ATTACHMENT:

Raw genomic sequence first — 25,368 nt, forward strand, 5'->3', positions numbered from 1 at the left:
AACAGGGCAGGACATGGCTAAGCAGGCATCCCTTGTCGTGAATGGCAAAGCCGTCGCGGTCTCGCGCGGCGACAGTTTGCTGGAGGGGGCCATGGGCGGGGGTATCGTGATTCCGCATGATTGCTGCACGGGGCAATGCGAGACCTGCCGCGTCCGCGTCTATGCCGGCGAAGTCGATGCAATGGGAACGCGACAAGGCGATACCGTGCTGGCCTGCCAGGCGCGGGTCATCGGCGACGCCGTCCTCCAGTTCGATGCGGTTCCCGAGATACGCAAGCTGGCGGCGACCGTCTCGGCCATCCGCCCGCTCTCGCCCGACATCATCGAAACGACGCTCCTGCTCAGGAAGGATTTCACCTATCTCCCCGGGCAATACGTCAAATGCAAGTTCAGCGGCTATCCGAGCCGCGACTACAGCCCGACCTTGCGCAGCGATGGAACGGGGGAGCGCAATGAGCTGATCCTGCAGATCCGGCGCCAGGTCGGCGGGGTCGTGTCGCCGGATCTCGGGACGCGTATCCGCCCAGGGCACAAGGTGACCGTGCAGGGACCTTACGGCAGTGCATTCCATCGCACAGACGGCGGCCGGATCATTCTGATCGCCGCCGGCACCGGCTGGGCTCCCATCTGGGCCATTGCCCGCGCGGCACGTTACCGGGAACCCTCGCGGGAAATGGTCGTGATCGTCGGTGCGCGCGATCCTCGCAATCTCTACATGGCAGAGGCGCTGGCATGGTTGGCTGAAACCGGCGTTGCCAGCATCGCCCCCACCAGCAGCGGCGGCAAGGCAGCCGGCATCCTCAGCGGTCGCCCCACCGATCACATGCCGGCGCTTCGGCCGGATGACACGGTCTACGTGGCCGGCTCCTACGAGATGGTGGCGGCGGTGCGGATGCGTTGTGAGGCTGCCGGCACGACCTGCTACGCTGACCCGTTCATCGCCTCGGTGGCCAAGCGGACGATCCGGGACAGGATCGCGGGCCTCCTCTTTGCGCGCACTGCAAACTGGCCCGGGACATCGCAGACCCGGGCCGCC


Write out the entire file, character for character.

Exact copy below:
Raw genomic sequence first — 25,368 nt, forward strand, 5'->3', positions numbered from 1 at the left:
AACAGGGCAGGACATGGCTAAGCAGGCATCCCTTGTCGTGAATGGCAAAGCCGTCGCGGTCTCGCGCGGCGACAGTTTGCTGGAGGGGGCCATGGGCGGGGGTATCGTGATTCCGCATGATTGCTGCACGGGGCAATGCGAGACCTGCCGCGTCCGCGTCTATGCCGGCGAAGTCGATGCAATGGGAACGCGACAAGGCGATACCGTGCTGGCCTGCCAGGCGCGGGTCATCGGCGACGCCGTCCTCCAGTTCGATGCGGTTCCCGAGATACGCAAGCTGGCGGCGACCGTCTCGGCCATCCGCCCGCTCTCGCCCGACATCATCGAAACGACGCTCCTGCTCAGGAAGGATTTCACCTATCTCCCCGGGCAATACGTCAAATGCAAGTTCAGCGGCTATCCGAGCCGCGACTACAGCCCGACCTTGCGCAGCGATGGAACGGGGGAGCGCAATGAGCTGATCCTGCAGATCCGGCGCCAGGTCGGCGGGGTCGTGTCGCCGGATCTCGGGACGCGTATCCGCCCAGGGCACAAGGTGACCGTGCAGGGACCTTACGGCAGTGCATTCCATCGCACAGACGGCGGCCGGATCATTCTGATCGCCGCCGGCACCGGCTGGGCTCCCATCTGGGCCATTGCCCGCGCGGCACGTTACCGGGAACCCTCGCGGGAAATGGTCGTGATCGTCGGTGCGCGCGATCCTCGCAATCTCTACATGGCAGAGGCGCTGGCATGGTTGGCTGAAACCGGCGTTGCCAGCATCGCCCCCACCAGCAGCGGCGGCAAGGCAGCCGGCATCCTCAGCGGTCGCCCCACCGATCACATGCCGGCGCTTCGGCCGGATGACACGGTCTACGTGGCCGGCTCCTACGAGATGGTGGCGGCGGTGCGGATGCGTTGTGAGGCTGCCGGCACGACCTGCTACGCTGACCCGTTCATCGCCTCGGTGGCCAAGCGGACGATCCGGGACAGGATCGCGGGCCTCCTCTTTGCGCGCACTGCAAACTGGCCCGGGACATCGCAGACCCGGGCCGCC